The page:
Upcoming ProgramsFeatured RecordsFund for Rights & Justice

Upcoming Programs

Throughout the year, the National Archives and National Archives Foundation will celebrate black history through online programming and virtual events. Register today and we'll see you online!

Nine Days: The Race to Save Martin Luther King Jr.’s Life and Win the 1960 Election

FEBRUARY 11 at 5:00 p.m. (ET)

The Black Family: Representation, Identity, and Diversity

The Black family has been a topic of study across disciplines—history, literature, the visual arts, film, sociology, anthropology, and social policy. It has been described as a rich tapestry for exploring African Americans past and present and its complexity as the foundation of African American life and history. Join a panel discussion of these topics and more.

BLACK HISTORY MONTH PROGRAMMING IS MADE POSSIBLE IN PART BY THE NATIONAL ARCHIVES FOUNDATION, THROUGH THE GENEROUS SUPPORT OF

Race and reform in America today is incredibly complex, and, in order to understand where we're going, we need to understand where we've been. Help the National Archives Foundation bring the history of our nation's fight for equality light by supporting our new Fund for Rights and Justice. The fund will provide resources for research, public programs, exhibitions and educational materials focused on the stories of African Americans and people of color, as found in the records of the National Archives.

Featured Records

The National Archives is home to countless records that help tell the story of black history in America. These selected documents only scratch the surface.

Civil Rights Act 1964

Signed into law on July 2, 1964, this outlawed discrimination in businesses and public places such as restaurants, schools and more.

Shirley Chisholm's Oath of Office

Shirley Chisholm became the first African American woman to serve in Congress when she took office in January of 1969. Learn more her oath today.

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Less than three weeks before the 1960 Presidential election, two campaigns raced to decide whether, and how, to respond to Dr. Martin Luther King Jr.'s arrest. Three of John F. Kennedy’s civil rights staffers went rogue to free King, propelling Kennedy to the White House.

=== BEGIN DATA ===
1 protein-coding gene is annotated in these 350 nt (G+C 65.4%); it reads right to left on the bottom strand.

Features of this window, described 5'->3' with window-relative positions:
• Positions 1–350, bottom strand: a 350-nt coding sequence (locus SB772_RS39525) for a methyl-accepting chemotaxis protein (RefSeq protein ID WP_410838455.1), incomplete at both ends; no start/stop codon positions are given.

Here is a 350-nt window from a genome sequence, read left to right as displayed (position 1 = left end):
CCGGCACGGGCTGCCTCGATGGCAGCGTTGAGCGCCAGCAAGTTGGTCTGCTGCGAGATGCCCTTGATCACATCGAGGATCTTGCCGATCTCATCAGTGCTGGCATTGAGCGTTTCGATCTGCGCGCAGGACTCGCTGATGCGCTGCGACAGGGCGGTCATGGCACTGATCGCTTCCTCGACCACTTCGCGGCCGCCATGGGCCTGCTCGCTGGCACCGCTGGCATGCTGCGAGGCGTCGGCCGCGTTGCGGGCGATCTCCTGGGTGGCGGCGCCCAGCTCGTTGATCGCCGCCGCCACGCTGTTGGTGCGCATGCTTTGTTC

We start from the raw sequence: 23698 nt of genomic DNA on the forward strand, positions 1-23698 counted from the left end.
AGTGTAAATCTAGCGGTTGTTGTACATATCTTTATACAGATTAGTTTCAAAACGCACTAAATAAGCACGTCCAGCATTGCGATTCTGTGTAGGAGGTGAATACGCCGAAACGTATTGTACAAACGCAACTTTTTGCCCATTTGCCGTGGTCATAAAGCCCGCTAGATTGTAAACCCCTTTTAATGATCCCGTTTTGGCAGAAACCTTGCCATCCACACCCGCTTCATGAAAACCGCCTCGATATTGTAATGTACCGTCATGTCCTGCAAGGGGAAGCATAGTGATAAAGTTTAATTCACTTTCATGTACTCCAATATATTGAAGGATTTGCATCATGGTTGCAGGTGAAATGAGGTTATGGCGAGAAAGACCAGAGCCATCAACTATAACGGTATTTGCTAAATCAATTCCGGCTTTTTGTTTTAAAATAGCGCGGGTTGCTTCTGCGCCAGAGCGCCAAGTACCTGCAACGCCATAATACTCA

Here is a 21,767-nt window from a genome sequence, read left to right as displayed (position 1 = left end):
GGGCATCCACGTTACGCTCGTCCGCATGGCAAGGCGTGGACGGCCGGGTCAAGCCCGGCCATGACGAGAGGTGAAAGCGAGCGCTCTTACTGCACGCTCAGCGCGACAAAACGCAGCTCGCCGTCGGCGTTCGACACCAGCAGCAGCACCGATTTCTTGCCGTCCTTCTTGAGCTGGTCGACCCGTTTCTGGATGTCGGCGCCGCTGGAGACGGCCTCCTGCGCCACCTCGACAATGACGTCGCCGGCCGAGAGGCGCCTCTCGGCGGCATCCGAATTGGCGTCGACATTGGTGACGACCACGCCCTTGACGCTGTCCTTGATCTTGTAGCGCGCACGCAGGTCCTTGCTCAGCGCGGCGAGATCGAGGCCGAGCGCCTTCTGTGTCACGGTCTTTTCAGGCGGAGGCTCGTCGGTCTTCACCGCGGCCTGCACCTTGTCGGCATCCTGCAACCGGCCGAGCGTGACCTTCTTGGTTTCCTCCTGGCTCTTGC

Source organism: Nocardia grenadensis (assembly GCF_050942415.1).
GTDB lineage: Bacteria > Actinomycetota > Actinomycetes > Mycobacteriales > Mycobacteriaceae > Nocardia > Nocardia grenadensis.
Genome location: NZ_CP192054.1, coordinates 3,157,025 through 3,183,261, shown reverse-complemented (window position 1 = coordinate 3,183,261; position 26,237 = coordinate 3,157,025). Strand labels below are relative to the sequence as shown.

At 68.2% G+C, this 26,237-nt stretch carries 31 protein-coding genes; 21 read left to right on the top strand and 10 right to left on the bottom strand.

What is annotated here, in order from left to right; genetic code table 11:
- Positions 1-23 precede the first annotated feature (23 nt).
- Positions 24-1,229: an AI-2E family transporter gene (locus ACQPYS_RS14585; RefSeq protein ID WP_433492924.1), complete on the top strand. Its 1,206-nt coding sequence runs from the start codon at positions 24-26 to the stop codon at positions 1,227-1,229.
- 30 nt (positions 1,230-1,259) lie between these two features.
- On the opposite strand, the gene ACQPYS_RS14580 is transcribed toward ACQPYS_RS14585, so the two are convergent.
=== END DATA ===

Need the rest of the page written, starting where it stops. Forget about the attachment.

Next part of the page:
FEBRUARY 25 at 7:00 p.m. (ET)

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The National Archives Foundation is an independent nonprofit that increases public awareness of the National Archives, inspires a deeper appreciation of our country’s heritage, and encourages citizen engagement in our democracy.

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Throughout nearly 250 years of our democracy's evolution, the struggle for African Americans to be equally represented by our founding documents is long, turbulent and continues today. It is a struggle that can be seen through records at the National Archives.

Join the National Archives Foundation as we explore our nation's past and remember the important role that African Americans have played in shaping our shared history.

Freedom Summer Inspiring Young Voters Today

FEBRUARY 24 at 5:00 p.m. (ET)

Join National Archives Foundation Executive Director Patrick Madden in a conversation with Maxim Thorne, Managing Director of the Andrew Goodman Foundation, on how a civil rights murder in 1964 has inspired a national movement of young people to vote and engage in civic life today. 

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MAY THEY BE HEARD
HONOR THE STRUGGLE

Calhoun: American Heretic

FEBRUARY 22 at 12:00 p.m. (ET)

John C. Calhoun is perhaps most known for arguing in favor of slavery as a “positive good” and for his famous doctrine of “state interposition,” which laid the groundwork for the South to secede from the Union. In his new biography, Robert Elder shows that Calhoun is even more broadly significant than these events suggest.

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Spinning the Globe: The History and Legacy of the Harlem Globetrotters

FEBRUARY 26 at 7:00 p.m. (ET)

Drawing on National Archives’ records, this panel discussion will focus on the history and legacy of the Harlem Globetrotters. Joining us for the discussion will be two current players – Fatima “TNT” Lister and Charles “Handles” Franklin; former player and coach “Sweet Lou” Dunbar, and Ben Green, author of Spinning the Globe: The Rise, Fall, and Return to Greatness of the Harlem Globetrotters.

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